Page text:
Students easily can read the assignment narrative and still not comprehend what is expected… Students are more successful on assignments when they know exactly what will be expected…  

Student Involvement & Engagement

The majority of City Tech classes will have a synchronous component, but we should adopt a balance of student learning and interaction methods.

Class “meeting” times should be interactive whether synchronous at a designated time (live in-person, video or chat) or asynchronous (discussion forum, collaborative docs, or post/comment). Minimize extended live or recorded video “lectures.” Opt for short micro lectures and demonstrations using video, animation, or slideshows to support text-based instructional materials and pair with student-led Q&A or inquiry-based activities.

Remote collaboration between students, whether simply commenting/critiquing work in progress or assigning formal learning teams, promotes classroom community and student connections.

Consider Accessibility

Accessibility means that no one is prevented from engaging with the materials you create because of a disability of any kind. No one will need to request a special accommodation to use your materials because they will already be accessible to anyone. Web accessibility helps ensure that anyone can perceive, understand, navigate, interact with, and contribute to the Web (from Web Accessibility in Mind (WebAIM)).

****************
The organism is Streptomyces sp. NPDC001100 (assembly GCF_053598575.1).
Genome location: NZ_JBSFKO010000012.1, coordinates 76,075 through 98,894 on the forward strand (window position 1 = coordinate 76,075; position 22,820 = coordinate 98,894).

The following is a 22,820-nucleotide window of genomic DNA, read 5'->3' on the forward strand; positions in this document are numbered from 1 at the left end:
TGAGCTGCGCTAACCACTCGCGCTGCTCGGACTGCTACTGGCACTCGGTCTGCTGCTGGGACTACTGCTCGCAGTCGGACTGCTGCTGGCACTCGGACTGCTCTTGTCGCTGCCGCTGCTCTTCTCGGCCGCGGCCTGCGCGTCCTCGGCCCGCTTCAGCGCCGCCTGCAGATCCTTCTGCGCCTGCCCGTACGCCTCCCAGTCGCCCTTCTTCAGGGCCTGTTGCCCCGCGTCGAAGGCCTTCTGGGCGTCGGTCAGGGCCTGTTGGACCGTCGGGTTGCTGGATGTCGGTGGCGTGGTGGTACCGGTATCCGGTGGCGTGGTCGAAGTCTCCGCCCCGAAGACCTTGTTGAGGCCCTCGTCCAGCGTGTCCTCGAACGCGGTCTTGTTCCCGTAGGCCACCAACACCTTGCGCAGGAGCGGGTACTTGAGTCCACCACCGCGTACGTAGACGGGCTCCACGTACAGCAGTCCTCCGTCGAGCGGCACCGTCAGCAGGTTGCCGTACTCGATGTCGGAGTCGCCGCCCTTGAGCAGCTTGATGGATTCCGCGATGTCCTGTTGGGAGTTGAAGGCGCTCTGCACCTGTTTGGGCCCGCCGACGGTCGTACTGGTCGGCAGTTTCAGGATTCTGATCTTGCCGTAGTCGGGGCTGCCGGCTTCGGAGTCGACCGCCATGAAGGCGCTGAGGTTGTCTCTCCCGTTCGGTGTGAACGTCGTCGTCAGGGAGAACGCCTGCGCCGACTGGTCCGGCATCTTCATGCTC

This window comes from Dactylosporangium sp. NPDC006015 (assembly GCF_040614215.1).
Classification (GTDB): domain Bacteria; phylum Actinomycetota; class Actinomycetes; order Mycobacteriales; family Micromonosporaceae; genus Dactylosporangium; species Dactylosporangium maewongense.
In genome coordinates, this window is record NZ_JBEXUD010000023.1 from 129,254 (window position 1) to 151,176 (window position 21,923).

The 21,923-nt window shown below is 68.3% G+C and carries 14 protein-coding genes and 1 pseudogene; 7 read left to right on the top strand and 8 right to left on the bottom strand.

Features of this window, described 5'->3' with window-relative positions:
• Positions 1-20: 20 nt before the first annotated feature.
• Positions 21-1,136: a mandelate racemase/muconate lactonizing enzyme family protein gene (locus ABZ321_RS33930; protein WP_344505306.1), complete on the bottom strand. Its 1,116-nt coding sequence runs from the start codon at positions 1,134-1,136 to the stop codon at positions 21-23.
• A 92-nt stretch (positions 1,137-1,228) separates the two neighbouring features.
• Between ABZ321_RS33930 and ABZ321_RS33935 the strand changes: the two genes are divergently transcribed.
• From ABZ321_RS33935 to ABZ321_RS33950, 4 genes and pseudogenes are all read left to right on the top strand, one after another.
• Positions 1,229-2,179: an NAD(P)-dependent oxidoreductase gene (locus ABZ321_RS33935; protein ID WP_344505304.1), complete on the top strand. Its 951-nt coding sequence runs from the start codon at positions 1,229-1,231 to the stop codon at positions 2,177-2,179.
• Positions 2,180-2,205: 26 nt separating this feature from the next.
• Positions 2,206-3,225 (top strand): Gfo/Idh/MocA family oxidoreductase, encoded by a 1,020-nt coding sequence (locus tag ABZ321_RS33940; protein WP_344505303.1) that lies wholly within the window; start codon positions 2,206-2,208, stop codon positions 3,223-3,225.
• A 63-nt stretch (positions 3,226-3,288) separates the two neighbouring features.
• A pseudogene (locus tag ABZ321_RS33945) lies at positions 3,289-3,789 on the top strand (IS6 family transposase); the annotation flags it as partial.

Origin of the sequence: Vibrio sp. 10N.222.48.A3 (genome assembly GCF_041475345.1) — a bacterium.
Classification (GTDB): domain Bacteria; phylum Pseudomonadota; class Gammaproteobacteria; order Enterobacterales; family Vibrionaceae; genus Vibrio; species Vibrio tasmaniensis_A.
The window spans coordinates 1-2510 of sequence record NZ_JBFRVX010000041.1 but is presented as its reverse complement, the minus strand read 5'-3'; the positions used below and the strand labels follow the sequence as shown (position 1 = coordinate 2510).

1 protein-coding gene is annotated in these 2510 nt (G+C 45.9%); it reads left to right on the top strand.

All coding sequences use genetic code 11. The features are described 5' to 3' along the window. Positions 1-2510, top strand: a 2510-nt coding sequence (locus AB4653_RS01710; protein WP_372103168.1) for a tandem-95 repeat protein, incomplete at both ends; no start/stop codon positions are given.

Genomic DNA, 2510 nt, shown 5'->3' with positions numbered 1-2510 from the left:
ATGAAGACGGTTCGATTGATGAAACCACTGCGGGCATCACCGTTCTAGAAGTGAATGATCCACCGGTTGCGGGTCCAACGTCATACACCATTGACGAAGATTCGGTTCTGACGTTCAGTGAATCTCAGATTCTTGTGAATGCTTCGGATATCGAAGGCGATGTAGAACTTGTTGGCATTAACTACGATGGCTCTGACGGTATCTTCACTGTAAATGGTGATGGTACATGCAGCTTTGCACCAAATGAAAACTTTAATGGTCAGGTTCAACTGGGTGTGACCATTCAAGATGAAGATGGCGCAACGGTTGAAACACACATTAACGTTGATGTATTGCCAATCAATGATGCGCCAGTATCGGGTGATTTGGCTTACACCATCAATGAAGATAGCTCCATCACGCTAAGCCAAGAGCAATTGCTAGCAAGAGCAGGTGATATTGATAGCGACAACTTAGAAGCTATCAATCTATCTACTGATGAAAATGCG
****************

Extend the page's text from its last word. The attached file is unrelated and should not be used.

For many of our students English is not their primary language. Others may have learning or accessibility needs that make comprehension of so-called college-level text, audio, or other media challenging.

Review the links below on Accessibility & Universal Design to better communicate with all of your students and to help faculty using your Model Course meet the College’s accessibility standards. The Hemingway App is a great tool to gauge grade-level readability.

Consider Open Pedagogy

Open pedagogy, also known as open educational practices (OEP), is the use of open educational resources (OER) to support learning, or the open sharing of teaching practices with a goal of improving education and training at the institutional, professional, and individual level. When you use open pedagogy in your classroom, you are inviting your students to be part of the teaching process, participating in the co-creation of knowledge.

There are many ways to integrate open pedagogy into your course learning materials. With faculty direction, students can create or add to openly available resources, tools, or collections for current or future students. Some examples include creating or curating exercises for a chapter in an open textbook or course OER, or a collection of images, media resources, or tutorials.